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Life after the Game: The Retirement Announcement

Life after the Game: The Retirement Announcement

Sean Mitton, Canadian Expat Network
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Rod Brind'amour retires after 21 Years

How many people would like to announce to the world that they are retiring from there current position? My guess is a lot of people would feel pretty good about that. For a professional athlete and in this case a hockey player, it must be a day that they dread. Having attended the Rod Brind'amour retirement press conference, many feelings came to mind as to what that experience means to a hockey player.

Brind'amour 39, had an outstanding 21 year career that finished with the Carolina Hurricanes. His journey started with the St. Louis Blues, then with the Philadelphia Flyers, before calling the Hurricanes his final destination. He finished his career ranked 46th in NHL history with 1,184 points along with two Frank Selke Awards for top defensive forward and the captain of the Stanley Cup champion Hurricanes in 2006. Many will never forget his child like enthusiasm when raising the Stanley Cup in the 7 game series.

Known for his work ethic, leadership and fitness level, it's been told that his Michigan St. hockey coach once padlocked the gym doors because he thought Brind'amour was overtraining. Last year at age 38, he had the highest fitness results on the entire team.

During the press conference, you could sense that this press conference was uncharted territory for him and may have been the shortest retirement announcement in history. Being in front of the media was routine of course, but in this instance, they were challenging words to produce. Not once did he mention the word "retirement", only that he wasn't playing hockey any more for the Hurricanes or anyone else for that matter. He added that it wasn't so much what you see on TV the thing that he will miss, it will be the comaraderie with his teammates as well as the desire to compete. That was equally expressed through his eyes.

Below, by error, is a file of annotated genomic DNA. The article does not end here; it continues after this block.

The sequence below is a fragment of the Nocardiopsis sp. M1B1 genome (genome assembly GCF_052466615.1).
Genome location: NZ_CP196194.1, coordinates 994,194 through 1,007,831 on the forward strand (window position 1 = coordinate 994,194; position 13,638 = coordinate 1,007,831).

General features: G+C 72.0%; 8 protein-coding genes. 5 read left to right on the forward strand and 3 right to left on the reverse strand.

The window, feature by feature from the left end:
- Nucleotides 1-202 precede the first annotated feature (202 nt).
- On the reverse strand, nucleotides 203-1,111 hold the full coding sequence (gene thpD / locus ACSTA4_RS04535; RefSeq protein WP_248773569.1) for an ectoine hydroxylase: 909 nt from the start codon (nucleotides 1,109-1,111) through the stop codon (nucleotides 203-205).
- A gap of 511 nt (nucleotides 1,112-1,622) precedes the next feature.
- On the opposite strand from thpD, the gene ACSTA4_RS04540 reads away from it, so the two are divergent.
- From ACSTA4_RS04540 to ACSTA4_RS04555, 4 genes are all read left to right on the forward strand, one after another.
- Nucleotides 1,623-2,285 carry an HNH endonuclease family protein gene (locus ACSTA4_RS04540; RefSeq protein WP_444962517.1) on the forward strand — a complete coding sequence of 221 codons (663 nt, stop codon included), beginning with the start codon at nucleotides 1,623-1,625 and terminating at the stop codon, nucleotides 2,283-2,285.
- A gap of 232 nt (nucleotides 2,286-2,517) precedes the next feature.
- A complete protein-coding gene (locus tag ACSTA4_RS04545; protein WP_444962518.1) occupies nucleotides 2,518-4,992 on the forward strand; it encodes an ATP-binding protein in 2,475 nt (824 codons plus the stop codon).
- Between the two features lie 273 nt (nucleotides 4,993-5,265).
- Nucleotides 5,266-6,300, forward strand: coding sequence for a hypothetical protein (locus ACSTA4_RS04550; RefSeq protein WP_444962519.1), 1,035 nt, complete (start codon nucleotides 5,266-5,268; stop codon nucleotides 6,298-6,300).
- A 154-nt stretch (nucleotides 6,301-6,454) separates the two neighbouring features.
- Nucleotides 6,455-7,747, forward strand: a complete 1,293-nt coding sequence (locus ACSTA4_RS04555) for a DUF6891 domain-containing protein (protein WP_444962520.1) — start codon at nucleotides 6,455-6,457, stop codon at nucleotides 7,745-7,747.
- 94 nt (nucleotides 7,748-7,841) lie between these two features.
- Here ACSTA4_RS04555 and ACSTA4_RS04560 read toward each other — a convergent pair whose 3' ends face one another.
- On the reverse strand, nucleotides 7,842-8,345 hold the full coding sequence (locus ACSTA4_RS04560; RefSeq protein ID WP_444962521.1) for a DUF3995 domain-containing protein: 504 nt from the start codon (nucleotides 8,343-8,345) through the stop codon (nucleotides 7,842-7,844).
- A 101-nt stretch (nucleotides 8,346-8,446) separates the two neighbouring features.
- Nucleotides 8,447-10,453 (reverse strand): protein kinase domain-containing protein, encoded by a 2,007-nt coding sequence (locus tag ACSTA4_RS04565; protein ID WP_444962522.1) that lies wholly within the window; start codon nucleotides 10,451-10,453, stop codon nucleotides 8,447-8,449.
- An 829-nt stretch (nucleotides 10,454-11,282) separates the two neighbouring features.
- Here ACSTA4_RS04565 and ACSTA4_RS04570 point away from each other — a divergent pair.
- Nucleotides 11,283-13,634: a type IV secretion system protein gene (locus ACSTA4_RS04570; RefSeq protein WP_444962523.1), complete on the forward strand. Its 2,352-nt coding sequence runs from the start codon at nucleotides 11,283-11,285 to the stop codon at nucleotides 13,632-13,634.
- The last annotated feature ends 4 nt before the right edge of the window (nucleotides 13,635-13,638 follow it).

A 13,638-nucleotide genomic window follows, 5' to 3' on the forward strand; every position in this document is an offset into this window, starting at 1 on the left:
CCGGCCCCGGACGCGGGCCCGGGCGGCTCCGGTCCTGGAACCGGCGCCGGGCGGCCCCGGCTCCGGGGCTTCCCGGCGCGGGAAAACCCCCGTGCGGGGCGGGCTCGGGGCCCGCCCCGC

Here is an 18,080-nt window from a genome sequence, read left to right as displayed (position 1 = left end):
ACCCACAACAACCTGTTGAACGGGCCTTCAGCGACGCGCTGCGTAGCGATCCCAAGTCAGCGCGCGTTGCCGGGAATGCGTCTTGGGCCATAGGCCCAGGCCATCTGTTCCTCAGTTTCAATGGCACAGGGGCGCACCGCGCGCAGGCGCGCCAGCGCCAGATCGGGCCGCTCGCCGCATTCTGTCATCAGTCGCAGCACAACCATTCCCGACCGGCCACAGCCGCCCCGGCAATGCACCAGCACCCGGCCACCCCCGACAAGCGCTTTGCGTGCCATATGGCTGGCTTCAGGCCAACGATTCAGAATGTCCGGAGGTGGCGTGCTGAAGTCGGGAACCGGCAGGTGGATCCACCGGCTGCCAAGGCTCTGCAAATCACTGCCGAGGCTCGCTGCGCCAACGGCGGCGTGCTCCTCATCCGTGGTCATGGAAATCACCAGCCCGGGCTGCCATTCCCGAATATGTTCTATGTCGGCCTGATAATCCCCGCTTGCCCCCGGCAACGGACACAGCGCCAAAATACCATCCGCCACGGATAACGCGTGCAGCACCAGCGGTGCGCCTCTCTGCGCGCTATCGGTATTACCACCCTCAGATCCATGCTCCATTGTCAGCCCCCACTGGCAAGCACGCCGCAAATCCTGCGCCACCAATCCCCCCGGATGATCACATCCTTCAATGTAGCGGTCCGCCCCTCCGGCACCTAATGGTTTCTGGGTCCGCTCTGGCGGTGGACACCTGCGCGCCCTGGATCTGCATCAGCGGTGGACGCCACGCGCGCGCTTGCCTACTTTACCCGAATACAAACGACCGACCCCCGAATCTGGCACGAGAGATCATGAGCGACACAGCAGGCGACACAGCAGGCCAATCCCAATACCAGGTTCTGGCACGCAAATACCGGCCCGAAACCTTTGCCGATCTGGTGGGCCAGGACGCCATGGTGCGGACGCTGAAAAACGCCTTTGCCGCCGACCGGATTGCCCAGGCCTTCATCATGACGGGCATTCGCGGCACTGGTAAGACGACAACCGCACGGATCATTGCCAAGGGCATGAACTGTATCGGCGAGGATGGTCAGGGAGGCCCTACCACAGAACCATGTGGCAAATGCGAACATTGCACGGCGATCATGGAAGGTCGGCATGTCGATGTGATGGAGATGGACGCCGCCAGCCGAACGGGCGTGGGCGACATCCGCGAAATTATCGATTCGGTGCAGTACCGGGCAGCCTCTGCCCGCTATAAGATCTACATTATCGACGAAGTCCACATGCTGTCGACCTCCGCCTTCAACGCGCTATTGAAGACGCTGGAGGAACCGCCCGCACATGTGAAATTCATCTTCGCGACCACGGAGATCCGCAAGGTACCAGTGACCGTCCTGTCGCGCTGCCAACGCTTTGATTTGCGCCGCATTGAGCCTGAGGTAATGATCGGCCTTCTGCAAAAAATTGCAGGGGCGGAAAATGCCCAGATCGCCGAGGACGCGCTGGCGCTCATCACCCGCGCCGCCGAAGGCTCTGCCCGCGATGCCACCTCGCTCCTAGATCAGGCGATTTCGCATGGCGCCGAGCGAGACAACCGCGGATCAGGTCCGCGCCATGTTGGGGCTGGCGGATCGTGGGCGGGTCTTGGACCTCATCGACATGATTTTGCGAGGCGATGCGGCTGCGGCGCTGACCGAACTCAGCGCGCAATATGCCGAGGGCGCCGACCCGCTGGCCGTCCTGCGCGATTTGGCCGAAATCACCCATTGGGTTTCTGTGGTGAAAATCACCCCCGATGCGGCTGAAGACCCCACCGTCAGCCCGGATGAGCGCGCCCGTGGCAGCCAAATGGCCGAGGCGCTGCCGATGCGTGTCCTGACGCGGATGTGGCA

As man of action, Brind'amour shared that this wouldn't change his routine of working out the next day. A point to which no one in the room was surprised to hear.

For some players, it's not uncommon to seek appreciation and acknowledgements for their career accomplishments. In the following days, several media outlets, fans and former teammates expressed there appreciation for the man that will continue to be a role model for other current and future hockey players. Brind'amour was always one to deflect praise to his teammates and was the consummate pro.

Brind'amour will remain in the Hurricanes organization in some capacity which is yet to be determined. No doubt, he will bring the same work ethic and drive to whatever position that he is given in this new chapter of his life.

For many, this announcement to finish their careers would have been joyful." This job is done and I'm moving on to rest and relaxation", they might say. For an athlete, that announcement is a wave of emotions, almost a surreal moment, that may feel like it's over in the flash of a camera. The blessing is that they were fortunate to be employed in game they love. The challenge is now it's over and they may have to look for a job.

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